Application owns a ledger-forming component, a p2p “overlay” component for connecting to peers and flooding messages between peers, a set-synchronization component for arriving at likely-in-sync candidate transaction sets, a transaction processing component for applying a consensus transaction set to the ledger, a crypto component for confirming signatures and hashing results, and a database component for persisting ledger changes. Two slightly-obscurely-named components are:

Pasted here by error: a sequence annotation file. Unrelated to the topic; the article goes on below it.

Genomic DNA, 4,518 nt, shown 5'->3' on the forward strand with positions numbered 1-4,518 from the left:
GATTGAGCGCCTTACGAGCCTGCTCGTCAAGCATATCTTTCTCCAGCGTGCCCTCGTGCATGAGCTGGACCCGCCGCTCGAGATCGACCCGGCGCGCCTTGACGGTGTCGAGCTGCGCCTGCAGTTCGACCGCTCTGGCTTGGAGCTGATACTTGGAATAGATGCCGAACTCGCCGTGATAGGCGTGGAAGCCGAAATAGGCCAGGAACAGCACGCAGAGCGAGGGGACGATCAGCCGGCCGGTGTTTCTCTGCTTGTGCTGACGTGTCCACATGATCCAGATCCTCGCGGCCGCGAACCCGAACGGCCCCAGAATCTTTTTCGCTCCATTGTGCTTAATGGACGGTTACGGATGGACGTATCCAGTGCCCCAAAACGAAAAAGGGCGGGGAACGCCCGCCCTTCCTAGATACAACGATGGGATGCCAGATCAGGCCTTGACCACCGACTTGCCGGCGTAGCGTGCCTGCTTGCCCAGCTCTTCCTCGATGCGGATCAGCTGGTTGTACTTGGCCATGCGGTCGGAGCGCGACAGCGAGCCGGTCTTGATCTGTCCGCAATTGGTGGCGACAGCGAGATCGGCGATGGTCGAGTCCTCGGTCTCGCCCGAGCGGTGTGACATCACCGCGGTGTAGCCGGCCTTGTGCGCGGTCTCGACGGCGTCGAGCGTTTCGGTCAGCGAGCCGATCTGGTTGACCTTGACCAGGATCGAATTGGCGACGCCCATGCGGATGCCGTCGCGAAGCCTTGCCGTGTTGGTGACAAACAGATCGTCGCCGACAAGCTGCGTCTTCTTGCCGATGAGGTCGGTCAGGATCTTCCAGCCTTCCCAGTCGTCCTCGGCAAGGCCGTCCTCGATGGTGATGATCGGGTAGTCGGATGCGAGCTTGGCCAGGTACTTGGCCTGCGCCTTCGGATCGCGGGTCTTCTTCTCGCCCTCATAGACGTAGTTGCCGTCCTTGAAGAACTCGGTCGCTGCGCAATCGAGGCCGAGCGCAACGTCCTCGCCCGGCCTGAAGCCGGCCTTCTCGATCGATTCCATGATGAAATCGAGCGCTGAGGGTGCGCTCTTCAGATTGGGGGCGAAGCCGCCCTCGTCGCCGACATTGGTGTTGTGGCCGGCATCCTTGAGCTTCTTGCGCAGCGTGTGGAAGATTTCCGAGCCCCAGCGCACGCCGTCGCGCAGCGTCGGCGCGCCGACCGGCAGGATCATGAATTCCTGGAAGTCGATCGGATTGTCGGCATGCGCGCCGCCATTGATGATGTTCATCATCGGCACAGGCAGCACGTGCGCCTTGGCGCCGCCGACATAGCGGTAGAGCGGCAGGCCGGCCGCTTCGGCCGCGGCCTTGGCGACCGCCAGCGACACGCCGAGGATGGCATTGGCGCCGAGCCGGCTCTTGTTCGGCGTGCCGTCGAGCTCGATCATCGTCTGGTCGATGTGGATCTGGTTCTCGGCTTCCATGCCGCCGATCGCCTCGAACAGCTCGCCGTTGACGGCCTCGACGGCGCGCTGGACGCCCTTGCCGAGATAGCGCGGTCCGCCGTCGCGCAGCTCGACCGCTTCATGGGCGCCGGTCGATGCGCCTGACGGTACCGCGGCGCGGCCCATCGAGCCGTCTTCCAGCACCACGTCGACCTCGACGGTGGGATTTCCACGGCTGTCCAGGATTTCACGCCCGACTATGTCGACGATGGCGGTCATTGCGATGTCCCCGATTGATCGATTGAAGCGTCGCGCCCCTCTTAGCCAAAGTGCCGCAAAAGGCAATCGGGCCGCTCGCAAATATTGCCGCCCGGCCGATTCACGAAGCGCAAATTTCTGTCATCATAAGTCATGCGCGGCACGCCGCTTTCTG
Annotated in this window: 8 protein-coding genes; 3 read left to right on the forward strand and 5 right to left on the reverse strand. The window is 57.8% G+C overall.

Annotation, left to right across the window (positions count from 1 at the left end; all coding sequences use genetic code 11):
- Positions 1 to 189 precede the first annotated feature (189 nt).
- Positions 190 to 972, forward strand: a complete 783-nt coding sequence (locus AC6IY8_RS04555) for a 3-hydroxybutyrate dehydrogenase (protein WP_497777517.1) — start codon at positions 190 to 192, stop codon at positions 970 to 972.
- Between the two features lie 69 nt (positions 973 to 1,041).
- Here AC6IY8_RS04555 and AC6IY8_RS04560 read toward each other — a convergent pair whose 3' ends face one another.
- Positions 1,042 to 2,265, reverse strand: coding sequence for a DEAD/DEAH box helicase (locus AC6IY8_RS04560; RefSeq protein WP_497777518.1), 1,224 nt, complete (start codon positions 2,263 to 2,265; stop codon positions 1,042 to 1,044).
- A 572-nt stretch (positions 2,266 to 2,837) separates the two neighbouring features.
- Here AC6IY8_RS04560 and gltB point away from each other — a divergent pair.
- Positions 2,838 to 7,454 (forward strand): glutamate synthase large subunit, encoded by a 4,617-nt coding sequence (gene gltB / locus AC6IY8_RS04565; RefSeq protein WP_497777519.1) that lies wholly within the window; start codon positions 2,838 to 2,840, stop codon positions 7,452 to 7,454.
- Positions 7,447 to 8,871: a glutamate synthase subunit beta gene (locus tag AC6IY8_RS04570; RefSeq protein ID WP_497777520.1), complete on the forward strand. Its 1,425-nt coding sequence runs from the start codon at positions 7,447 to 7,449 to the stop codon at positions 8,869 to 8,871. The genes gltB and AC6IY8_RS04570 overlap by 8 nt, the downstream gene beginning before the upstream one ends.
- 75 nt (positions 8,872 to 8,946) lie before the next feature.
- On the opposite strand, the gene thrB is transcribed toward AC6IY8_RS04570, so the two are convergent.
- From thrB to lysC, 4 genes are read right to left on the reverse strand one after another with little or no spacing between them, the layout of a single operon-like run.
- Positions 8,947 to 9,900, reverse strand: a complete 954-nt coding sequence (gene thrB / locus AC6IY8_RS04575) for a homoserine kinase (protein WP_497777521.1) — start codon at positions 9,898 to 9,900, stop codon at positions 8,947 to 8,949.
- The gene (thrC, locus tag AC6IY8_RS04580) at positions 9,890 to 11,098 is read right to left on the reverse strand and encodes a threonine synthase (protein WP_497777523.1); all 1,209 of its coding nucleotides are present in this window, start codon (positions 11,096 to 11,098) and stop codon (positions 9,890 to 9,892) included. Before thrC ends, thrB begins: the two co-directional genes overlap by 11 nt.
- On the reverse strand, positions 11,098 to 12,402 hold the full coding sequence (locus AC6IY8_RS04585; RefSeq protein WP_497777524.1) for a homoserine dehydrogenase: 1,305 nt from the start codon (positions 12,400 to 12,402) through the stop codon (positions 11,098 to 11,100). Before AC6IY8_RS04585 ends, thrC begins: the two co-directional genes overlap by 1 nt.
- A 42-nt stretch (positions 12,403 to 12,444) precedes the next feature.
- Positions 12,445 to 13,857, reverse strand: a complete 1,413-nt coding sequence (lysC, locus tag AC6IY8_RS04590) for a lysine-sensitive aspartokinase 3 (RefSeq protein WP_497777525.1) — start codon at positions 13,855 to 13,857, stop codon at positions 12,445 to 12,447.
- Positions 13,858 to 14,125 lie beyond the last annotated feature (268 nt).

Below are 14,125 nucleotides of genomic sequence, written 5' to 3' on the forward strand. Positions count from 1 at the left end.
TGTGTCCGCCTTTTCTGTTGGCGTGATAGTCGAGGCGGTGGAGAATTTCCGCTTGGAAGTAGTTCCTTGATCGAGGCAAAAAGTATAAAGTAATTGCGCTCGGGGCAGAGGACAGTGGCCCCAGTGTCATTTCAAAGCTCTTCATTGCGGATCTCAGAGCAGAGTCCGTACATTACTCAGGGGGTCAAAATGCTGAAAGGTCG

Other details:

Network-level architecture

Validators are kept as simple as possible and offload as much responsibility as they can to other parts of the system. In particular, validators do not store or serve long-term history archives; they do not operate a transactional (on disk) store for the “current state of the ledger”; they do not serve public HTTP requests directly. These roles are offloaded to servers that are better suited to these tasks, for which there are existing/better software stacks; validators should have an “even” and predictable system-load profile. Validators are also kept as stateless as possible keeping disk and memory constraints in mind.